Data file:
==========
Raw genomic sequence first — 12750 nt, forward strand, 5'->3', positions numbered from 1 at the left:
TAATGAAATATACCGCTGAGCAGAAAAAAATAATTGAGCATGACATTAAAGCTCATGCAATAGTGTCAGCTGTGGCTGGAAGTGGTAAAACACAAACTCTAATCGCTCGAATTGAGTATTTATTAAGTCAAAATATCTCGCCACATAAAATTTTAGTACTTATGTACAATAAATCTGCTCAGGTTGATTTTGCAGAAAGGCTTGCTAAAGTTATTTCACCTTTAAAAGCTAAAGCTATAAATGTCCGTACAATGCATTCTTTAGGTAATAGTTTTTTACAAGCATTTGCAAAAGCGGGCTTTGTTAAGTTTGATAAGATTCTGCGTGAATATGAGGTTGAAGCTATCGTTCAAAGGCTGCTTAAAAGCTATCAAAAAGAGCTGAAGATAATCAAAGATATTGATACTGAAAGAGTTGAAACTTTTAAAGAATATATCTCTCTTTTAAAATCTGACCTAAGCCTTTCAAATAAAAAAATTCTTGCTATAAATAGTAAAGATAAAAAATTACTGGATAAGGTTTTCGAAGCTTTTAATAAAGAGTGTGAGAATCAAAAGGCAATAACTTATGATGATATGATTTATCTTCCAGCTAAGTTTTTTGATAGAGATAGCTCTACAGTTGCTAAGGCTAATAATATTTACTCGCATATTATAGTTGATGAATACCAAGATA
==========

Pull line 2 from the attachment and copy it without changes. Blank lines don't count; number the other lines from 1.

TAATGAAATATACCGCTGAGCAGAAAAAAATAATTGAGCATGACATTAAAGCTCATGCAATAGTGTCAGCTGTGGCTGGAAGTGGTAAAACACAAACTCTAATCGCTCGAATTGAGTATTTATTAAGTCAAAATATCTCGCCACATAAAATTTTAGTACTTATGTACAATAAATCTGCTCAGGTTGATTTTGCAGAAAGGCTTGCTAAAGTTATTTCACCTTTAAAAGCTAAAGCTATAAATGTCCGTACAATGCATTCTTTAGGTAATAGTTTTTTACAAGCATTTGCAAAAGCGGGCTTTGTTAAGTTTGATAAGATTCTGCGTGAATATGAGGTTGAAGCTATCGTTCAAAGGCTGCTTAAAAGCTATCAAAAAGAGCTGAAGATAATCAAAGATATTGATACTGAAAGAGTTGAAACTTTTAAAGAATATATCTCTCTTTTAAAATCTGACCTAAGCCTTTCAAATAAAAAAATTCTTGCTATAAATAGTAAAGATAAAAAATTACTGGATAAGGTTTTCGAAGCTTTTAATAAAGAGTGTGAGAATCAAAAGGCAATAACTTATGATGATATGATTTATCTTCCAGCTAAGTTTTTTGATAGAGATAGCTCTACAGTTGCTAAGGCTAATAATATTTACTCGCATATTATAGTTGATGAATACCAAGATA